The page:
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I am trying to find a way to send a message (like a popup message) from 1 PC to another. both are using Ubuntu. Already tried the smbclient way but this only works between a linux PC to a windows PC. I need a way to send messages from an Ubuntu PC to another Ubuntu PC. Similar to the way of Windows Net Send.

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2 Answers

up vote 15 down vote accepted

Install openSSH, and libnotify-bin (via terminal)

sudo apt-get install openssh libnotify-bin

on both computers.

Then SSH (via the terminal) into the other computer and when your logged in, type in:

ssh <user name>@<ip address>

and then when you're logged in, type:

export DISPLAY=:0.0
notify-send "Title of message" "message text"

Hope this works.

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Even though this is a very intelligent answer am trying to find a way to send it without ssh. With the ssh option i already know it works (using wall for example) but your notify-send is very smart. –  Luis Alvarado Mar 23 '11 at 1:34
1  
After searching several methods this one is the best. Because of 2 reasons: 1. ssh gives me some security over doing this and 2. The use of DISPLAY allows to select to which video the message will show. I tested using ssh user@ip/domain 'DISPLAY=:0 notify-send "TITLE" "MESSAGE"' –  Luis Alvarado Apr 5 '11 at 17:00
    
It may work in a home enviorment, but in a large organisation, i am not sure if it is possible to install SSH on every client system, I have experience as in my office there are about 100 coms, there should be another way to send a message with out installing SSh –  The_skinny_man Oct 26 '11 at 5:25
    
Check out my answer for accomplishing this without ssh! :) –  Matt Oct 26 '11 at 6:05
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I read you wanted to do this without SSH, I believe I have a solution: netcat [nc] It comes with Ubuntu by default.

First we need a "daemon" to run in the background. Second, we need a program to make the alert pop up. I have zenity installed. If you do not, please install it, or edit the script to use whatever you like [e.x. xmessage, but that is ugly]. Next, paste this into 'daemon.sh':

#!/bin/bash
port=3333
nc -l $port | while read msg; do zenity --info --text "$msg"; done

Now, make it executable chmod +x daemon.sh, now run it in the background: ./daemon.sh &

Now you're done! Well, you actually need to do this on each computer. You also will want to automate the start of the daemon. Open the 'startup' applications from the menu, and add your script. Once that's done, to send a message to the other computer, type in:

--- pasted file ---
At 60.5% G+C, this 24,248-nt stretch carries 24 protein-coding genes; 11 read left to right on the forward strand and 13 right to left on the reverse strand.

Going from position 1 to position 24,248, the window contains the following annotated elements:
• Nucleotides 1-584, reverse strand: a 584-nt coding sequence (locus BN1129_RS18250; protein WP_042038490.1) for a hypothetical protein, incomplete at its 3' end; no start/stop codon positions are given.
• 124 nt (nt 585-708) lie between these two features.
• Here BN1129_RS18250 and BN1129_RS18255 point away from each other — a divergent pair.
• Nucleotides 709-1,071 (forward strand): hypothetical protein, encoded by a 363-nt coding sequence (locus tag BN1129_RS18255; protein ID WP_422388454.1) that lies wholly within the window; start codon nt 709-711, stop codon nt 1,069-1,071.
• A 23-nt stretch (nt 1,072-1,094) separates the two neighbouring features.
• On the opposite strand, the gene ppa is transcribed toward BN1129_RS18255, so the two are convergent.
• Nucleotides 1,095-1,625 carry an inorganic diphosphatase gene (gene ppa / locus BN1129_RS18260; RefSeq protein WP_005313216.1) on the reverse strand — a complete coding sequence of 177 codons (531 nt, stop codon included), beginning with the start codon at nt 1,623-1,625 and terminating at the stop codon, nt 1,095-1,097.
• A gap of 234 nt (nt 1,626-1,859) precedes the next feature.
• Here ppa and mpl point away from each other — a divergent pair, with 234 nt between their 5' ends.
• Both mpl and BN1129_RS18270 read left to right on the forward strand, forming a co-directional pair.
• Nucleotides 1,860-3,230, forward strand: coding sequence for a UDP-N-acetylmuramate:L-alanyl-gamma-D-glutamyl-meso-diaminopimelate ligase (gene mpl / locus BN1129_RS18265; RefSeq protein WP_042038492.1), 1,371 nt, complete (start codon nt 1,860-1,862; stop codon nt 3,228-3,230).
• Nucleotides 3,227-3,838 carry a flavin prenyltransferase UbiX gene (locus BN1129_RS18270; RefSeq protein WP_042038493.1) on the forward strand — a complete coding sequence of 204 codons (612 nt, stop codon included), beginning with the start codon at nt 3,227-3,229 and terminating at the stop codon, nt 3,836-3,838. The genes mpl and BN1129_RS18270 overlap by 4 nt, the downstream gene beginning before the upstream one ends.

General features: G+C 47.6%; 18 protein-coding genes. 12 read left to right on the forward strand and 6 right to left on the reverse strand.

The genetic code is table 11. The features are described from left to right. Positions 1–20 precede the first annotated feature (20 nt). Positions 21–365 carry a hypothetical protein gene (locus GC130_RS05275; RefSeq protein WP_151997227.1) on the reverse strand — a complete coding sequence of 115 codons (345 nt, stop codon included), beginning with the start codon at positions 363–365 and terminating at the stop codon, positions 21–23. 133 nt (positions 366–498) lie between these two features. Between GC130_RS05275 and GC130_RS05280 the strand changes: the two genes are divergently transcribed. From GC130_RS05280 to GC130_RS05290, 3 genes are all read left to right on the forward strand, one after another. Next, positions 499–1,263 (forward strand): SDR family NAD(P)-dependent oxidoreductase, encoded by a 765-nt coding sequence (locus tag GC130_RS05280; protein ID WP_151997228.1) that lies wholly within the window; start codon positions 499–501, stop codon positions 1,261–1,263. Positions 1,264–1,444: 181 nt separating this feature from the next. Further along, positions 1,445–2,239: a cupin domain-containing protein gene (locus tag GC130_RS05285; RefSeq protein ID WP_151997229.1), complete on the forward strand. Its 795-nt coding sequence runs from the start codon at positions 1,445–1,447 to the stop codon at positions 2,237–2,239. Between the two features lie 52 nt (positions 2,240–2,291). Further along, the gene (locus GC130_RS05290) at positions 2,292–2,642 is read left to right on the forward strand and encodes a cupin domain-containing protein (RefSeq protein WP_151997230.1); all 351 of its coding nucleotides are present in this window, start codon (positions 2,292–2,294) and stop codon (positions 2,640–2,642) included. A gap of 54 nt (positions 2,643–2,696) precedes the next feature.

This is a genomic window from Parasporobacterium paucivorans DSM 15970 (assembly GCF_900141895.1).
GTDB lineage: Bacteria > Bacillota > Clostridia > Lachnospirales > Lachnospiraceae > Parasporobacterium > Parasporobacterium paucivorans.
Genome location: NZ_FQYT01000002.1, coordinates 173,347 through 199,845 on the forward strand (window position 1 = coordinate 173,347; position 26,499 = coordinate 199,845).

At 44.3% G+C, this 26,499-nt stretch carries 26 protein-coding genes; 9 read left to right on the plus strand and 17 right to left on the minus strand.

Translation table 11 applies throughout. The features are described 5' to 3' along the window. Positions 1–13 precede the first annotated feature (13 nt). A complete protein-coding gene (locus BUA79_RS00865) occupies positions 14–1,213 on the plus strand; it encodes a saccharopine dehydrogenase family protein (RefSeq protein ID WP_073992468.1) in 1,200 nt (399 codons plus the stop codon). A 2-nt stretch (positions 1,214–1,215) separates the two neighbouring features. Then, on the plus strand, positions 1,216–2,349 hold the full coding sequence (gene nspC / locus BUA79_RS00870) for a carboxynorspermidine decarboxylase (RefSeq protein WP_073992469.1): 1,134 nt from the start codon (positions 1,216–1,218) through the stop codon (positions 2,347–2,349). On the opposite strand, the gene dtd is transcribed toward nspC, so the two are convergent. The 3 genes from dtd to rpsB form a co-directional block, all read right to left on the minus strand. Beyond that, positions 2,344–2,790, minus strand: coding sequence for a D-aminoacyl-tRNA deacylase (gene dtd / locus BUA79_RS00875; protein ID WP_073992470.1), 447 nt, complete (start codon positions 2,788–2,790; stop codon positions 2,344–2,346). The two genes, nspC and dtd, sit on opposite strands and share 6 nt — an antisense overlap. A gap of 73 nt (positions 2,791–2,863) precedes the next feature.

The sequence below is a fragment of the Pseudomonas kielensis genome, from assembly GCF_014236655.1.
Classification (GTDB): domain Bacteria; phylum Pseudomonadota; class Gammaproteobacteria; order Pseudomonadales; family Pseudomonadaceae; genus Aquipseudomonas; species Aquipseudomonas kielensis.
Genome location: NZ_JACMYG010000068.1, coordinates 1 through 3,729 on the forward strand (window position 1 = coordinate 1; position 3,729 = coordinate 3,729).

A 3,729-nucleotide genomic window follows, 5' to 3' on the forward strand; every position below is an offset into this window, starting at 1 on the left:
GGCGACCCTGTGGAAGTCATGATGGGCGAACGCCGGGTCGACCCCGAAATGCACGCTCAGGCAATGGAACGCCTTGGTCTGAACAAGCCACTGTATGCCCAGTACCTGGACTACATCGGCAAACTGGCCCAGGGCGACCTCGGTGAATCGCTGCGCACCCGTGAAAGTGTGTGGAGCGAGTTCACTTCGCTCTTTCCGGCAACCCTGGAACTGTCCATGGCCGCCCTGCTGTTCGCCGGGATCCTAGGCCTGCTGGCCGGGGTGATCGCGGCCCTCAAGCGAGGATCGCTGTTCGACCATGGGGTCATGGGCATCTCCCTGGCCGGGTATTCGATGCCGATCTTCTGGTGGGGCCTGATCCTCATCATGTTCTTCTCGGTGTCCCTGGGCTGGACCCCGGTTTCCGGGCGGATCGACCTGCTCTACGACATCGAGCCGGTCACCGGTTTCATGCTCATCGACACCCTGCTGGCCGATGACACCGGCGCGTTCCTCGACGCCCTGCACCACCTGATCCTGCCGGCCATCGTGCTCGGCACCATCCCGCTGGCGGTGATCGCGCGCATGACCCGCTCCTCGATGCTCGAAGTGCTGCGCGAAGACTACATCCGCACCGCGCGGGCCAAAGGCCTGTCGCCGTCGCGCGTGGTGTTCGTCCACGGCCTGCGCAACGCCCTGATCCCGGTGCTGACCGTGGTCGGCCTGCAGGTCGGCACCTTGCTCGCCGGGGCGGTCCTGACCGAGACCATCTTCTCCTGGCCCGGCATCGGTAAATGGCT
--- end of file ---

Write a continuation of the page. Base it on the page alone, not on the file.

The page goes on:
nc 192.168.1.X 3333 then type your message and hit Enter. Each enter line will make a message pop up. To exit nc, press Ctrl +C, or Ctrl +D.

Just make sure to replace 192.168.1.X with the real local IP of the other PC. [You can use ifconfig to find the IP address]

I see you already have accepted an answer for this question :( But if my solution works for you, please at least give me a Upvote! Thanks. Also, you could also make another script, say, message.sh. In that, paste:

#!/bin/bash
nc 192.168.2.X 3333

Then chmod +x message.sh. Then you can just type ./message.sh then type your message, then enter, and your message is sent. Also, now that I think of it, you could also add a sound notification. I would recommend mplayer, it's a CLI media player. Shouldn't be too hard to figure out, but if you have any questions, please don't hesitate to ask!

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I would actually give you 100 upvotes if I could. It is a very smart and easy way of doing it. +1 to you. –  Luis Alvarado Oct 26 '11 at 6:06
    
^_^ Thanks. I didn't expect you to "Accept" my answer, but I like answering these kind of questions [where I can use what I've learned the last few years on linux to help other people] so I answered it anyway. –  Matt Oct 26 '11 at 6:09
    
This is a neat solution, but I kinda prefer SSH because of security purposes. –  Jonathan Nov 23 '11 at 2:08
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Someone told me you can use socat instead of netcat, for SSL encryption. I never looked into it though. –  Matt Nov 24 '11 at 0:06
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Wow! nicely done! I changed it a bit to work with notify-osd: nc -l $port | while read msg; do notify-send "$HOSTNAME" "$msg" -i gtk-network; done –  Khurshid Alam Jun 4 '13 at 14:50
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